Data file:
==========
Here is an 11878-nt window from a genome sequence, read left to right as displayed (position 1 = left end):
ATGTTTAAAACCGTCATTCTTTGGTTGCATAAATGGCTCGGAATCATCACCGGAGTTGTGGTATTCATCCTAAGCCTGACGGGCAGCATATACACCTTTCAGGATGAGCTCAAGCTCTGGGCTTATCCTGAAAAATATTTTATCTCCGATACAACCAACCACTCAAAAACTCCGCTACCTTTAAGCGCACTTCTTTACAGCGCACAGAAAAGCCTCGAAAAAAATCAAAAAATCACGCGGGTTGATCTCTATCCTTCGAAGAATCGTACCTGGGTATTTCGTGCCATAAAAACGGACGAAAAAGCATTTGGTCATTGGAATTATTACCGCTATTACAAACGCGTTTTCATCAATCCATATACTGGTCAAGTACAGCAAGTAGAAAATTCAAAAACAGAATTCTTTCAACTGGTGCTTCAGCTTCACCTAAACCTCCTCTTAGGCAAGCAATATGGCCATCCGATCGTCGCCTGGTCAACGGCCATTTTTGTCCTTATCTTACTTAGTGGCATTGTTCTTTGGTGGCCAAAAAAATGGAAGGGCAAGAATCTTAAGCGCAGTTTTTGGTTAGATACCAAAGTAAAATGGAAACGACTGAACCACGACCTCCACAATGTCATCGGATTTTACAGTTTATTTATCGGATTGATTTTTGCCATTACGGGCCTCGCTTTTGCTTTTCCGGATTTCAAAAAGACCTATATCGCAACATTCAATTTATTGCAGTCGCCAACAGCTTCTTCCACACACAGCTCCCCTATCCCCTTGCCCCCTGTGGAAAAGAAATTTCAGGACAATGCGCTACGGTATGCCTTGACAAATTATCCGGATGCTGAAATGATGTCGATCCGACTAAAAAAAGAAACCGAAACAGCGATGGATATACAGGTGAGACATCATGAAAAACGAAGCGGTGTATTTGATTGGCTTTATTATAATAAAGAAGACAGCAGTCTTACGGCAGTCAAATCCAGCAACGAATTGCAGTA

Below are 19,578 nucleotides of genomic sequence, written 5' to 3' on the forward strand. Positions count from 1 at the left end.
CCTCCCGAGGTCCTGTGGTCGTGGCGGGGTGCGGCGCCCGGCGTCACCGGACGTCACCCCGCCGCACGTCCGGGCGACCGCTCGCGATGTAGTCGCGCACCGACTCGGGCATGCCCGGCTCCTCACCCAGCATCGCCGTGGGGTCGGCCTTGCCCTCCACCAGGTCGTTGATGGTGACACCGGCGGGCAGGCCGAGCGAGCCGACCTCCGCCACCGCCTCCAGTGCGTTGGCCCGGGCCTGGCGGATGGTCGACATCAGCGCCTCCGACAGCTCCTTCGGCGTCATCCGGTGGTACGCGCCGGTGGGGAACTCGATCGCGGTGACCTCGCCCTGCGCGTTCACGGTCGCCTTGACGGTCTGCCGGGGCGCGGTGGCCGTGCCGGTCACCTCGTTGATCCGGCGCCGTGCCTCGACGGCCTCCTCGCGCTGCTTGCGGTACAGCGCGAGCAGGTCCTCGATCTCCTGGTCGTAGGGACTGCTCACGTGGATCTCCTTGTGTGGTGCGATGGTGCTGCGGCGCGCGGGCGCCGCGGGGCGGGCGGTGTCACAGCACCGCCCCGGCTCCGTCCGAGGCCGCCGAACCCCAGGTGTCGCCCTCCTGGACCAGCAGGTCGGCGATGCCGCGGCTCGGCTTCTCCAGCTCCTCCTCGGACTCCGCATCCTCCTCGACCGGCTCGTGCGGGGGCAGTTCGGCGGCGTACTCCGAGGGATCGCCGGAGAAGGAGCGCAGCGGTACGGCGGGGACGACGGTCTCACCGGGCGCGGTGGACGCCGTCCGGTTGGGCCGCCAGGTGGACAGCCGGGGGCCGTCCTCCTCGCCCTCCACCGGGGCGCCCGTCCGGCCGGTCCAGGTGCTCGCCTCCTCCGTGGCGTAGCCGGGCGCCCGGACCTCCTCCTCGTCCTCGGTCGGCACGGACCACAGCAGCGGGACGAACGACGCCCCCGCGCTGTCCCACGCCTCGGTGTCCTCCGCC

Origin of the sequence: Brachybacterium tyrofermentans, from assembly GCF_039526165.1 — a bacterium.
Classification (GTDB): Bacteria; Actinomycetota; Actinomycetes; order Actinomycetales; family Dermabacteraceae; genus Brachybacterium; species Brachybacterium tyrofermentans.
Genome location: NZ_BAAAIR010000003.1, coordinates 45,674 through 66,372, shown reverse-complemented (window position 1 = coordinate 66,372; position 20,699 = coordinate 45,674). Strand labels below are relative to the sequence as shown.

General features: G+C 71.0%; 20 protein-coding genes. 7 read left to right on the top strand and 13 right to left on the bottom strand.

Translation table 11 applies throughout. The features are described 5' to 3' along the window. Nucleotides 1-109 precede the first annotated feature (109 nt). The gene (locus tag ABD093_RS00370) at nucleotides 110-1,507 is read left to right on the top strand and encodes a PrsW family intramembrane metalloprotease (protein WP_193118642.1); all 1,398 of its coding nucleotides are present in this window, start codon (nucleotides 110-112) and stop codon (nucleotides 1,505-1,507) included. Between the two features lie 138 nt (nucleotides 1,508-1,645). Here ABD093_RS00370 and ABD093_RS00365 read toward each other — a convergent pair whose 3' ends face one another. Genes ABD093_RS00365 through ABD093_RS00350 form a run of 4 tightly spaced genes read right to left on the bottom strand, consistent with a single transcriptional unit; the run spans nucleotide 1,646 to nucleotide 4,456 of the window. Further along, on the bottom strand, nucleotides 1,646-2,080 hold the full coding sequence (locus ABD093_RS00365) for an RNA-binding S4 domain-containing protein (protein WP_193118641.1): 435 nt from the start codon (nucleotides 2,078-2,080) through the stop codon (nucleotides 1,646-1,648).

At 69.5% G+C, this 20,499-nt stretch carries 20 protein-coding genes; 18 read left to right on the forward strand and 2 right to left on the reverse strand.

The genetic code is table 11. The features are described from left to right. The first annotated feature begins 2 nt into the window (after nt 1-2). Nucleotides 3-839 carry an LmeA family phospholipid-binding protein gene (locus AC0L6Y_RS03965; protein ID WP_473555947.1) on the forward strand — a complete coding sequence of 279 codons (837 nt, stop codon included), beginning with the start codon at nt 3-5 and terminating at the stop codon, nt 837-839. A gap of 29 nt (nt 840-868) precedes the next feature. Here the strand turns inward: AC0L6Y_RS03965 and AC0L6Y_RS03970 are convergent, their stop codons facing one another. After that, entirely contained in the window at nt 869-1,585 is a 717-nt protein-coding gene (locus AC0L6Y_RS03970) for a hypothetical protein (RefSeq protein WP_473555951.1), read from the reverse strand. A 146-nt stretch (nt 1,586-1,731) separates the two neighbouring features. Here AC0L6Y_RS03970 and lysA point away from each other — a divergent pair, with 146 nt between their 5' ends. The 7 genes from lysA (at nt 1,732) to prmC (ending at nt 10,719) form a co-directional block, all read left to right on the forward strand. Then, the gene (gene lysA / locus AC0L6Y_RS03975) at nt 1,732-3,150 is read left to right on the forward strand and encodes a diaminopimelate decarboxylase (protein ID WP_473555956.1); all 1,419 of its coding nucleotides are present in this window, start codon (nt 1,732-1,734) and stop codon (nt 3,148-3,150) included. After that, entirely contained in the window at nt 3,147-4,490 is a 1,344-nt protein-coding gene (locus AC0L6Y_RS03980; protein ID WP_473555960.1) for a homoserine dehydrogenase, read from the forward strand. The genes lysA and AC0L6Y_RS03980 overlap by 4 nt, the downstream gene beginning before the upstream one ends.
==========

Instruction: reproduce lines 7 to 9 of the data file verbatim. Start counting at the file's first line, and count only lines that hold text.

Genome location: NZ_BAAAIR010000003.1, coordinates 45,674 through 66,372, shown reverse-complemented (window position 1 = coordinate 66,372; position 20,699 = coordinate 45,674). Strand labels below are relative to the sequence as shown.

General features: G+C 71.0%; 20 protein-coding genes. 7 read left to right on the top strand and 13 right to left on the bottom strand.

Translation table 11 applies throughout. The features are described 5' to 3' along the window. Nucleotides 1-109 precede the first annotated feature (109 nt). The gene (locus tag ABD093_RS00370) at nucleotides 110-1,507 is read left to right on the top strand and encodes a PrsW family intramembrane metalloprotease (protein WP_193118642.1); all 1,398 of its coding nucleotides are present in this window, start codon (nucleotides 110-112) and stop codon (nucleotides 1,505-1,507) included. Between the two features lie 138 nt (nucleotides 1,508-1,645). Here ABD093_RS00370 and ABD093_RS00365 read toward each other — a convergent pair whose 3' ends face one another. Genes ABD093_RS00365 through ABD093_RS00350 form a run of 4 tightly spaced genes read right to left on the bottom strand, consistent with a single transcriptional unit; the run spans nucleotide 1,646 to nucleotide 4,456 of the window. Further along, on the bottom strand, nucleotides 1,646-2,080 hold the full coding sequence (locus ABD093_RS00365) for an RNA-binding S4 domain-containing protein (protein WP_193118641.1): 435 nt from the start codon (nucleotides 2,078-2,080) through the stop codon (nucleotides 1,646-1,648).